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An ASL Dictionary

Signing Savvy is a sign language dictionary containing several thousand high resolution videos of American Sign Language (ASL) signs, fingerspelled words, and other common signs used within the United States and Canada.

And Much More!

Signing Savvy is an ideal resource to use while you learn sign language. It includes the ability to view large sign videos, build your own word lists and share them with others, create virtual flash cards and quizzes, print signs, build sign phrases, ...and more

Sign of the Day - MOON

Savvy Tutoring and Savvy Chats: So Much to Sign About, So Much to Learn

Site News   |  Friday, June 29, 2018

By Jillian Winn

We first started our Savvy Chat service over a year ago and have since added Savvy Tutoring. These ASL sessions let you meet online, one-on-one with one of our signing experts, Marta Belsky, through video chat. In that time, Marta has had the pleasure of meeting with people from around the country to chat and practice ASL skills, as well as for tutoring on vocabulary development, receptive and expressive fingerspelling skills, and more. 


one-on-one

30 minutes

online

Each session is unique to meet the needs of the person who scheduled the chat. Future chats with the same person are often very different depending on the person’s changing goals and objectives. 

Marta
ASL One-on-One Session with Marta

Marta is a third generation ASL user and has been teaching ASL for 30 years. She has Bachelor's degree in Psychology from Gallaudet University and a Masters in Deaf Education from Western Maryland College. She has taught ASL at Michigan State University, Madonna University, and in Lansing Community College's Interpreter Training Program. She enjoys sharing her native language with new users. It is important to her that people learn the language the "right" way and learn about Deaf Culture at the same time. Marta has worked with people who have never signed before as well as experienced signers. When you meet with Marta, she assesses your current ASL fluency and then tailors the conversation or lesson in a way that will fit with your current ASL knowledge and also your goals for the session.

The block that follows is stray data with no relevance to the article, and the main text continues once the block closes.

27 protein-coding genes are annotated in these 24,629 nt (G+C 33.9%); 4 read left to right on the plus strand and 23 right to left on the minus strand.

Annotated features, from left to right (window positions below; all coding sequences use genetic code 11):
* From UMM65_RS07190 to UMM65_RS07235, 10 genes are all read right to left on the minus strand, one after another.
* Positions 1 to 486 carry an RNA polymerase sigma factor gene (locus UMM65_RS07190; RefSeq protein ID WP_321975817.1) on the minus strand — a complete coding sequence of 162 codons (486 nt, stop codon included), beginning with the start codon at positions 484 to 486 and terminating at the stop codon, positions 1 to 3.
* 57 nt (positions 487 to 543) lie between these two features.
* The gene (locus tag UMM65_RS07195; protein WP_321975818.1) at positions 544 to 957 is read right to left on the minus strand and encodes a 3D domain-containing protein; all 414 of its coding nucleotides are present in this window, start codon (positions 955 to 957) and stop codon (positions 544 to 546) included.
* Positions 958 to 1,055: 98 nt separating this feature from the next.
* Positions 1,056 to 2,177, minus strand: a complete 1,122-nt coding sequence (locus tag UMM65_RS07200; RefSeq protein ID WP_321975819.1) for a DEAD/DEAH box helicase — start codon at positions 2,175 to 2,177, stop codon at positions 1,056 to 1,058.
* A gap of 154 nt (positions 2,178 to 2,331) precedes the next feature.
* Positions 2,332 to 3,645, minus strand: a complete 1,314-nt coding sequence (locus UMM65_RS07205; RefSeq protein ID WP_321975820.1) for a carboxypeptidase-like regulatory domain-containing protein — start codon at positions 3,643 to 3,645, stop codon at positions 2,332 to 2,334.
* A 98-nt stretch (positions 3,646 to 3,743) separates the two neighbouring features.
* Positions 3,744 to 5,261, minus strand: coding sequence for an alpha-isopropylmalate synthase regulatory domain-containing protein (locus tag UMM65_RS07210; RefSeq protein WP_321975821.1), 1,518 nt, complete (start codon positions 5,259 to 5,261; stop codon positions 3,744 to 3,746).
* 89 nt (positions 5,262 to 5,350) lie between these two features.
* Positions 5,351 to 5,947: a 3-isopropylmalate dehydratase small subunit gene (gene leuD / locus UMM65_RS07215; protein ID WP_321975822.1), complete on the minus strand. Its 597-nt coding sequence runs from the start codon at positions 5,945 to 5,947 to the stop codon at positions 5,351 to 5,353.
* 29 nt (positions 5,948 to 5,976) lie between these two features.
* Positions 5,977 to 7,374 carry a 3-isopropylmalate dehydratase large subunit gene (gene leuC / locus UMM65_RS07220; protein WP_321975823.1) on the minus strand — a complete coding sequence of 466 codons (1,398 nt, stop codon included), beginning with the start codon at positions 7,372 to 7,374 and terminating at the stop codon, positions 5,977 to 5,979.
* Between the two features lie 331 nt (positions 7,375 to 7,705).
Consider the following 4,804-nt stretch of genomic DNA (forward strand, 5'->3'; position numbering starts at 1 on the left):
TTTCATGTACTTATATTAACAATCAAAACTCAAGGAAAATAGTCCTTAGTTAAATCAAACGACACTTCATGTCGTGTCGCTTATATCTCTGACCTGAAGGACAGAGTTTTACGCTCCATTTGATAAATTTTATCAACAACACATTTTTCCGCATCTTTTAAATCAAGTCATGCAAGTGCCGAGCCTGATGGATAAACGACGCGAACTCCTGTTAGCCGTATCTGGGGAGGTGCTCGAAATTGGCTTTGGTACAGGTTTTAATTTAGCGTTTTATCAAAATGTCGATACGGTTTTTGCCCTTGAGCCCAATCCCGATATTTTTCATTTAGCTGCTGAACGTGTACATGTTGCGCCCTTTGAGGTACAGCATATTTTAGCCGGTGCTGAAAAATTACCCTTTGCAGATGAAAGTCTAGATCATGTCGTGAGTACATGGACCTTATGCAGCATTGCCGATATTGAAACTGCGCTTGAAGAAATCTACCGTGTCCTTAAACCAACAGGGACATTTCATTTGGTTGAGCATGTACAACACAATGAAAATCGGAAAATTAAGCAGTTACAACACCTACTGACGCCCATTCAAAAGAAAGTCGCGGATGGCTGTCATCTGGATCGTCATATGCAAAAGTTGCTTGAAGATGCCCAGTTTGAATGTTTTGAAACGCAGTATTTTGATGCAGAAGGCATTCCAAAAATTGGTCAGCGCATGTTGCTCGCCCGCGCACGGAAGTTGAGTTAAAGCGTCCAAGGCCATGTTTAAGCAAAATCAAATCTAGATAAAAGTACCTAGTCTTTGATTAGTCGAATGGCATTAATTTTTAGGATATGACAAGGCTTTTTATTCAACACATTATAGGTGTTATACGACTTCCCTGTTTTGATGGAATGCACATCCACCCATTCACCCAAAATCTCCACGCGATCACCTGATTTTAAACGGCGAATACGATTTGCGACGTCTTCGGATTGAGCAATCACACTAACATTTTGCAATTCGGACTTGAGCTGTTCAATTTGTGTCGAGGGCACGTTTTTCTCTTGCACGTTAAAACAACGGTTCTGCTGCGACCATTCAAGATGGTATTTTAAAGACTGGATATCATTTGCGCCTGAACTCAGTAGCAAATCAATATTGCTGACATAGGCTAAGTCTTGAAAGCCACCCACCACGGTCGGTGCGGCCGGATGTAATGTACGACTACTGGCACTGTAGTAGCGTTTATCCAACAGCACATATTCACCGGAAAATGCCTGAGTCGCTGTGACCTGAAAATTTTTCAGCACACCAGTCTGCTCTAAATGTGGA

Savvy Tutoring

Some people have scheduled Savvy Tutoring with Marta to focus on a specific skill, like preparing for an upcoming test, practicing mouth morphemes and classifiers, and working on using ASL grammar instead of English sentence structure. Others who have had previous ASL knowledge wanted to work with Marta to assess their current fluency and receive suggestions for areas to work on for further improvement. Occasionally people have had a very specific topic they wanted to learn more about, like Deaf culture or a specific message they wanted to learn to sign to someone they care for.

Savvy Chat

Some people have lacked local resources where they can meet and sign with others, so they use Savvy Chat to practice conversational ASL.

Sometimes a single ASL One-on-One Session has turned into reoccurring sessions where either they simply practice signing through conversation or goals are formed to help the person build specific ASL skills. Regardless of previous ASL skill level, Marta works with you to meet your ever-changing goals. 

Here is some feedback from people who have had ASL One-on-One Sessions with Marta: 

"Marta was so friendly and easy to talk with! She helped me so much, and was very patient when I had trouble with receptive finger spelling! I was so happy to be able to practice with her and look forward to doing it again!”

“Marta was very helpful with giving me feedback and correction, as needed. I really enjoyed both sessions with her, last week and today, and after working with her felt more confident with my signing.”

“I feel like I'm really making some progress. Marta is amazing. She keeps the conversation rolling. We have a lot of similar likes and dislikes. Looking forward to another session!”

“Thank you Marta! I feel like I'm gaining confidence and really enjoy our sessions. So much to sign about! Thank you for your patience. You're truly a gifted teacher.”